It’s Tuesday which means it’s time for Crossroads Comics!
This week we’re diving back into the world of nuzlockes to look over Shiro’s Quest, and its prequel Shiro’s Trial, by Eldariel. This comic is a pretty interesting case since it’s not often in the Pokémon comic world that we see sequels like this, though admittedly they are a bit more common in the nuzlocke community with notable examples being Myths of Unova, the Gigi Nuzlocke Saga (which unfortunately seems to have been lost in the death of Smackjeeves), and the original Nuzlocke comic, which is on its third iteration now. And while there are many reasons why an author may choose not to make a sequel, including just loss of interest or difficult in coming up with a coherent way to connect the two stories, it’s really nice to see a comic that is a sequel and is still going strong. So let’s analyze it shall we? Today I’ll be taking a look at Shiro’s Quest (and its prequel, Shiro’s Trial) and talking about why I think they’re strong comics. I’ll specifically be focusing on the story, the characters, and the worldbuilding, since I think the author did a really strong job with these, and once again, I feel like the art more than speaks for itself on this one. So let’s get started!
In order to delve into why the story of Shiro’s Quest is so interesting, we must first take a look at Shiro’s Trial. Obviously, since it’s a prequel, it’s concluded and therefore has more for us to look at. However, in addition, when reading the prequel it becomes fairly obvious that at least from pretty early on, a sequel was always planned in some capacity. Throughout the original Kanto arc, we see glimpses of “purple eyes”, an unknown actor seemingly trying to test Shiro and prepare her for something, although what is unclear. Eventually, it is revealed that these mysterious eyes belong to Mewtwo and that he has been possessing people in order to kill various members of Shiro’s team as part of a quest. And to give you an idea of just how early this seems to have been planned, if my memory is correct, the first time we see the “Purple Eyes” is with the Magikarp salesman by Mt. Moon, which is pretty dang early. Now whether a sequel was always planned or if the author had something else in mind and opted for a sequel instead is not known, but it definitely shows how much thought was put into the story planning wise.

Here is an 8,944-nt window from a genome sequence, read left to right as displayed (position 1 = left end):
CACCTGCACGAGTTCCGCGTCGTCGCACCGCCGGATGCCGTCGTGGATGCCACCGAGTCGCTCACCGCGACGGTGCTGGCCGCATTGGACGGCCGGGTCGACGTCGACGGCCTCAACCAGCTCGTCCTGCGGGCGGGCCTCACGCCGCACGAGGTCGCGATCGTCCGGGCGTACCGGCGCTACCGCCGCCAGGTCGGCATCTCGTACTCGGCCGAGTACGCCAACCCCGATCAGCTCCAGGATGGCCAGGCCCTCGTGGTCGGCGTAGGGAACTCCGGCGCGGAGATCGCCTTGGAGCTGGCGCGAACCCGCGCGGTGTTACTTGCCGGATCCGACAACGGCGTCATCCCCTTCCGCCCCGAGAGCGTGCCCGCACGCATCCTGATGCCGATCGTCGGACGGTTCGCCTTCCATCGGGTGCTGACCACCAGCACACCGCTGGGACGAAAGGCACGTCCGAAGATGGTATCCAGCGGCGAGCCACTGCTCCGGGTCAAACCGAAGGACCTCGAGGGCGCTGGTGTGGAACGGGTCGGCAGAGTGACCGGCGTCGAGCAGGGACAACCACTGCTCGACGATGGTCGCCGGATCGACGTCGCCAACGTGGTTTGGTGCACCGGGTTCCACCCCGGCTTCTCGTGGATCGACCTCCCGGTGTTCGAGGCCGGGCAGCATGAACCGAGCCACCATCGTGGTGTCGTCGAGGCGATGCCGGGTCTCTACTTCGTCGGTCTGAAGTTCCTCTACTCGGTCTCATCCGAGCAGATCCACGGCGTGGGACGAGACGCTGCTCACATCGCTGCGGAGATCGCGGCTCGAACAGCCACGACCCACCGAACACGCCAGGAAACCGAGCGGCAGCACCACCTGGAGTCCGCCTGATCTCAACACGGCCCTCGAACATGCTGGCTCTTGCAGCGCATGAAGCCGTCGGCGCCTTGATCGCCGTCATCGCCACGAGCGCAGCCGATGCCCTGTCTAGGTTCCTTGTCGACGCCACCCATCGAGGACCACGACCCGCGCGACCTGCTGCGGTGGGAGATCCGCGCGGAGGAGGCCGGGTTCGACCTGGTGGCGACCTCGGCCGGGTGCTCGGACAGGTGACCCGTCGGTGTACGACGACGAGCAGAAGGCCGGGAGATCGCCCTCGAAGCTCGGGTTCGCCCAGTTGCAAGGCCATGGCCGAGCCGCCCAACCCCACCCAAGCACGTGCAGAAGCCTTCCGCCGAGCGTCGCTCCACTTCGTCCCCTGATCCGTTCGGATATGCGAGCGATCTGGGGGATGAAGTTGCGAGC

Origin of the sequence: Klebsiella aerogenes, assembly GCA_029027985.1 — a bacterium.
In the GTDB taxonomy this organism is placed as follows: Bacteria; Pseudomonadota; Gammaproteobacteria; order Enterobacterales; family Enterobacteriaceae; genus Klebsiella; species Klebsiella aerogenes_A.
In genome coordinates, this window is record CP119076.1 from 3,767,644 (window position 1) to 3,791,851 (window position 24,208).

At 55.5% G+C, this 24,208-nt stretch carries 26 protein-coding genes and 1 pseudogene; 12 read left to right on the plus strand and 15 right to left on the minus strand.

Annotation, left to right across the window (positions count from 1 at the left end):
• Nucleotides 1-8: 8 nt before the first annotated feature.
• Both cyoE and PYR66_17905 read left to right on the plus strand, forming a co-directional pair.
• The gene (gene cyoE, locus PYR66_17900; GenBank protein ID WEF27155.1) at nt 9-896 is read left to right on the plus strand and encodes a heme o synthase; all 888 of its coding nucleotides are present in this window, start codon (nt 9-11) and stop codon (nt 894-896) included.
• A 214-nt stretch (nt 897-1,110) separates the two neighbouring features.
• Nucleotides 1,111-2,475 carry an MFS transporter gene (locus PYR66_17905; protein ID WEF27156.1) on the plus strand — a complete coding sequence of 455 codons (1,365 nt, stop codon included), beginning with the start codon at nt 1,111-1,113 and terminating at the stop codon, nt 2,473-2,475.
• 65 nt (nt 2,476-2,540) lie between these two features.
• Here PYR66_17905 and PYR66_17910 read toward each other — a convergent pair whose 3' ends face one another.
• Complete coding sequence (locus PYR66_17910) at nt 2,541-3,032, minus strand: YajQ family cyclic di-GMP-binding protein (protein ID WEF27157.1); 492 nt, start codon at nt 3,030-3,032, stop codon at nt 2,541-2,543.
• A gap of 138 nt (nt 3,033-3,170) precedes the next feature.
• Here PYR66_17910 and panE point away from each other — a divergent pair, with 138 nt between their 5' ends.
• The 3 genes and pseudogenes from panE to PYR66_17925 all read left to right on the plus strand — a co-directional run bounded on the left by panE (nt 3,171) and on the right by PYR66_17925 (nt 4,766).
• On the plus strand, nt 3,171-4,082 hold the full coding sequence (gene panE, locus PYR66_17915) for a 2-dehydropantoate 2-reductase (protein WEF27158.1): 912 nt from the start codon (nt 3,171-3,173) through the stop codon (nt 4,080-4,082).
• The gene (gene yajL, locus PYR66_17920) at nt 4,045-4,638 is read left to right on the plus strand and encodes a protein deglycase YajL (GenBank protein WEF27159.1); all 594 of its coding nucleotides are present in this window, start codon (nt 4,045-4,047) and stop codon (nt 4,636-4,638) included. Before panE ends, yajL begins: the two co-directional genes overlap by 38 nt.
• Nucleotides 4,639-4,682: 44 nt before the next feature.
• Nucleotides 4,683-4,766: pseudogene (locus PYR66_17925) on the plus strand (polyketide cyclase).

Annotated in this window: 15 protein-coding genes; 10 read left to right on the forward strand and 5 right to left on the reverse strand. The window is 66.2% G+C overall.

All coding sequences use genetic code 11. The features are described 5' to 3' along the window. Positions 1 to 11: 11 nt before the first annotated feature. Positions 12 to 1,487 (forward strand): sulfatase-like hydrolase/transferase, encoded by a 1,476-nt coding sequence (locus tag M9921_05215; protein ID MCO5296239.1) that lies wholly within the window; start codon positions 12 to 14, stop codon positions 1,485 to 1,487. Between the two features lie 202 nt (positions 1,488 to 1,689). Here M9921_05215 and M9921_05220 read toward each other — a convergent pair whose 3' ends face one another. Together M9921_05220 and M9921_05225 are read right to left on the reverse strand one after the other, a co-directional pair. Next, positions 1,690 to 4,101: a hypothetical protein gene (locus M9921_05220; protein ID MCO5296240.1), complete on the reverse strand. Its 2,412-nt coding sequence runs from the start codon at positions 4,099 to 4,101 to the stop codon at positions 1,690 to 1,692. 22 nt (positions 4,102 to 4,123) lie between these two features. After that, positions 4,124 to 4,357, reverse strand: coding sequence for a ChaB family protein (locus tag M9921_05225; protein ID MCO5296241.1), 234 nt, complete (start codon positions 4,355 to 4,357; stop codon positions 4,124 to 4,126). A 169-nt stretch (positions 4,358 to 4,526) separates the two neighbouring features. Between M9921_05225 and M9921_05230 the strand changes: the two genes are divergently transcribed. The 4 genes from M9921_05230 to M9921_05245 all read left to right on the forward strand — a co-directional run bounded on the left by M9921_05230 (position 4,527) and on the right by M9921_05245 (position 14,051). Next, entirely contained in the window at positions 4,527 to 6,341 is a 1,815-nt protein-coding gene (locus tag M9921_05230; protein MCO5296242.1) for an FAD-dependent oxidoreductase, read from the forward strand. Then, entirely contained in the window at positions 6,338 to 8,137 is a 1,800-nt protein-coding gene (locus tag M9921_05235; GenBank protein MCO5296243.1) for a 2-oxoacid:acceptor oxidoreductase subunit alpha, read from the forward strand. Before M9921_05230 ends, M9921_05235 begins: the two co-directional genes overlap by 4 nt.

At the conclusion of Shiro’s Trial, it is revealed that the reason Mewtwo has been plaguing Shiro this entire time is because he’s been trying to prepare her to handle the crisis over in Hoenn with the potential rise of Groudon and Kyogre. However, Mewtwo makes some rather fatal mistakes in this decision. Slaughtering several of Shiro’s Pokemon hasn’t exactly made her keen on helping Mewtwo. He also accidentally causes Shiro to leave her original team behind in Kanto, forcing her to start anew in Hoenn. There’s a reason for this though. As readers come to learn throughout both arcs of Shiro’s journey, Mewtwo doesn’t understand basic human interaction, only knowing how to solve things through violence. And while I think Shiro might have been a bit too forgiving to Mewtwo in the onset of Shiro’s Quest, it’s been interesting to see Mewtwo try to learn and grow to better understand humans throughout the story so far. My hope for the future is that we continue to see this growth in Mewtwo and see him become one of Shiro’s strongest allies, not out of obligation but because he treasures her friendship.